The Minnesota Vikings have indicated their safety depth chart could change, but apparently it won't include Atogwe. Friday, coach Brad Childress said the Vikings had no interest in him. "We've got who we need right now on this football team," Childress said.

(For now, the Vikings are giving Jamarca Sanford -- a seventh-round draft pick in 2009 -- a chance to unseat either Madieu Williams or Tyrell Johnson.)

That leaves the Detroit Lions, who have been the NFC North's most active team in free agency over the past two years. Atogwe is a native of nearby Windsor. Although he is nearly 29, Atogwe plays a position that historically has featured stars in their mid-30s.

Most important, check out the Lions' current stack of safeties in the chart to your right. It doesn't exactly rule out the need for further talent, especially when you consider that three of the six players on the list -- Marquand Manuel, Daniel Bullocks and Ko Simpson -- are recovering from season-ending injuries.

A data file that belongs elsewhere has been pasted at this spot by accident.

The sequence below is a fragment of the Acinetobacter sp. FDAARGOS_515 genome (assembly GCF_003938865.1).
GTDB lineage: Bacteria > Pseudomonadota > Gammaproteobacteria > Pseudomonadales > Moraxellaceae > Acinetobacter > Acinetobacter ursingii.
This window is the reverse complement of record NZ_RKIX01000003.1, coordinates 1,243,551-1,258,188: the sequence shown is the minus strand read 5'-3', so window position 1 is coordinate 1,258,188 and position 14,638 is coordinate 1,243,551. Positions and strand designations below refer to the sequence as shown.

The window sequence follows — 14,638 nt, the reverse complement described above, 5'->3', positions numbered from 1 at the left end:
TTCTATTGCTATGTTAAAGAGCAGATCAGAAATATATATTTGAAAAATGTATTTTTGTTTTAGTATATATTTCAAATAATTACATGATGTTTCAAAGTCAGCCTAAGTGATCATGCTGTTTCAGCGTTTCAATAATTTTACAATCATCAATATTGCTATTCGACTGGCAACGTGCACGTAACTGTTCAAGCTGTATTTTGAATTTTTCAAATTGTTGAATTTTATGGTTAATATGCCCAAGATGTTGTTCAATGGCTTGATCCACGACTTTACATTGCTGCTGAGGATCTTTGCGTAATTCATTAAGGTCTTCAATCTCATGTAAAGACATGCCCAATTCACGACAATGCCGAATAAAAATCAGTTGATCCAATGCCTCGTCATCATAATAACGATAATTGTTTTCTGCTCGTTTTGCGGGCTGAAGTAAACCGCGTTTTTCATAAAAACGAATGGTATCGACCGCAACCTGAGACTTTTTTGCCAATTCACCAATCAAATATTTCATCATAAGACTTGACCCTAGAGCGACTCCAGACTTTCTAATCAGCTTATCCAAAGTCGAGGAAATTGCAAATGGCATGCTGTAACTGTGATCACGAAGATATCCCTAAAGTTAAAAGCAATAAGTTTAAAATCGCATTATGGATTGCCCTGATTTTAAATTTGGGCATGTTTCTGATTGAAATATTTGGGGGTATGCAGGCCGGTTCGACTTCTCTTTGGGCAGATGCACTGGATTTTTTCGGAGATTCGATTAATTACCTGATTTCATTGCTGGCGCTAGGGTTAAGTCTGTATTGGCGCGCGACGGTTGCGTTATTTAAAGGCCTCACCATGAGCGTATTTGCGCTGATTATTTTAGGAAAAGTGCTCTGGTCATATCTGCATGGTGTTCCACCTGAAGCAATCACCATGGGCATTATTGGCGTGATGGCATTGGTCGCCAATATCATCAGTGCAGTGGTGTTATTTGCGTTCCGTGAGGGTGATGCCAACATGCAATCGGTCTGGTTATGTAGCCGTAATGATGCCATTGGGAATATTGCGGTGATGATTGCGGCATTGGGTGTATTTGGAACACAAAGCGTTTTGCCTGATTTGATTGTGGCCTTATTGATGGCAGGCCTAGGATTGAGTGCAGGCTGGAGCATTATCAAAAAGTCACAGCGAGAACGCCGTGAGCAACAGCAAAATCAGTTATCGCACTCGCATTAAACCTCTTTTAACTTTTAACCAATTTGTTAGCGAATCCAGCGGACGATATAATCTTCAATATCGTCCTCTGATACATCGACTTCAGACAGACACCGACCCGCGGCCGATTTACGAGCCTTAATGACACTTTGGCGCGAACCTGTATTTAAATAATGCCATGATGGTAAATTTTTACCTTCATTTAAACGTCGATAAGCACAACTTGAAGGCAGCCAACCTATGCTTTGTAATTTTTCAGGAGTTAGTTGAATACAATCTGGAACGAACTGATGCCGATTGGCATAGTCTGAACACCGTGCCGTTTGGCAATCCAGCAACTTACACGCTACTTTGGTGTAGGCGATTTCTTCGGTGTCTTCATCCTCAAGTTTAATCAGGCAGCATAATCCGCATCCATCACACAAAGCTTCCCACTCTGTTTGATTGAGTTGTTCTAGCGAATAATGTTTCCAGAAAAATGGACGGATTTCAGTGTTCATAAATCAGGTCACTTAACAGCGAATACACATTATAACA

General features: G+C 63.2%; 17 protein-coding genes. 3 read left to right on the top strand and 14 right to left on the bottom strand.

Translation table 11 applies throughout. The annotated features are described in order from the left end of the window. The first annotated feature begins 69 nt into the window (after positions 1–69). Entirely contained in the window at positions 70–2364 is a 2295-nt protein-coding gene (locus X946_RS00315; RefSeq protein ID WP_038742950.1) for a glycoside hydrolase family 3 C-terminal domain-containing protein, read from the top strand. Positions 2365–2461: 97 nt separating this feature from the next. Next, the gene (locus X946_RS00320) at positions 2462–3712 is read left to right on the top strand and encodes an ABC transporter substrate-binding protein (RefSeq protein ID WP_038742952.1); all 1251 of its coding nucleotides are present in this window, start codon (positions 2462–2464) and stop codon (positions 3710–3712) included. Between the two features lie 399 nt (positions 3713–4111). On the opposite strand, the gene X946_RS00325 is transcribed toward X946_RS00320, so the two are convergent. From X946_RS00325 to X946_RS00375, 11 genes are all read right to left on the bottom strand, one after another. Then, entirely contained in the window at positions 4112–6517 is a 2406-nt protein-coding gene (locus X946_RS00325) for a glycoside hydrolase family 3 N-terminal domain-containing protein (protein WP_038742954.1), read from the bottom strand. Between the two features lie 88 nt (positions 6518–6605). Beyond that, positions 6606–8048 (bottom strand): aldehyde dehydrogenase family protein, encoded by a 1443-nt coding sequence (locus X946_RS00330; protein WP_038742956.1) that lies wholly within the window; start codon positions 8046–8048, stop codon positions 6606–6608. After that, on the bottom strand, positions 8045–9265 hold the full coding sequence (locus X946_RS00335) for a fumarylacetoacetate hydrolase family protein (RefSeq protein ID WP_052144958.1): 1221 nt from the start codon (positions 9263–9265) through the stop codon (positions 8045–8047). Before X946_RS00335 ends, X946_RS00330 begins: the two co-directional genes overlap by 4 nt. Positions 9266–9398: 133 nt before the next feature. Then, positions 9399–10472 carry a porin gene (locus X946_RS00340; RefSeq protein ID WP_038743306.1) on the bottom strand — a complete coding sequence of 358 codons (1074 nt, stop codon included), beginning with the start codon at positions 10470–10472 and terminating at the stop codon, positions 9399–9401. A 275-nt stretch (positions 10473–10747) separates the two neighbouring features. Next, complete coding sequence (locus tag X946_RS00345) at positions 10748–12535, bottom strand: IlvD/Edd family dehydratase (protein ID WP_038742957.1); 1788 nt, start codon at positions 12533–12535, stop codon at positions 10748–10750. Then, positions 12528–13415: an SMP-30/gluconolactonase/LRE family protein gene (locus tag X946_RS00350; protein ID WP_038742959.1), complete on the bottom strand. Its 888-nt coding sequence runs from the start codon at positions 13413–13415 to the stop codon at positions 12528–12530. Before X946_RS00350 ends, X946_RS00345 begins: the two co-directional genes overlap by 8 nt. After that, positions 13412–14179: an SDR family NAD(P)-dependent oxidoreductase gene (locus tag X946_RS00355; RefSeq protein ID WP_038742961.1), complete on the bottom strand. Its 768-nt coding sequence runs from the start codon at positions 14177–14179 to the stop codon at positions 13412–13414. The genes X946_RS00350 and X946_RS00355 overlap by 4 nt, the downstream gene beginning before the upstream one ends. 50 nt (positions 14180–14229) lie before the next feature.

So the question circles back to Atogwe. As Howard Balzer pointed out in the St. Louis Globe-Democrat, the Rams are letting him test the market. If anyone has made a significant bid for him -- the Lions or anyone else -- it hasn't been reported.

Stay tuned. Or, at least 25 percent of you should.

NFC North weekend mailbag

June, 5, 2010
It's around this time of year when I ... just ... can't ... get ... this ... out of my head. (Alice Cooper version. Not a big GWAR guy even though we share a hometown.)
No more pencils
No more books
No more teacher's dirty looks
Out for summer
Out till fall
We might not go back at all
School's out forever
School's out for summer
School's out with fever
School's out completely

If it's not out yet, kids, it will be soon. Now go make something of yourselves.

Questions? Comments? Savagery? You know where to find me: via, Facebook and Twitter.

Onward ...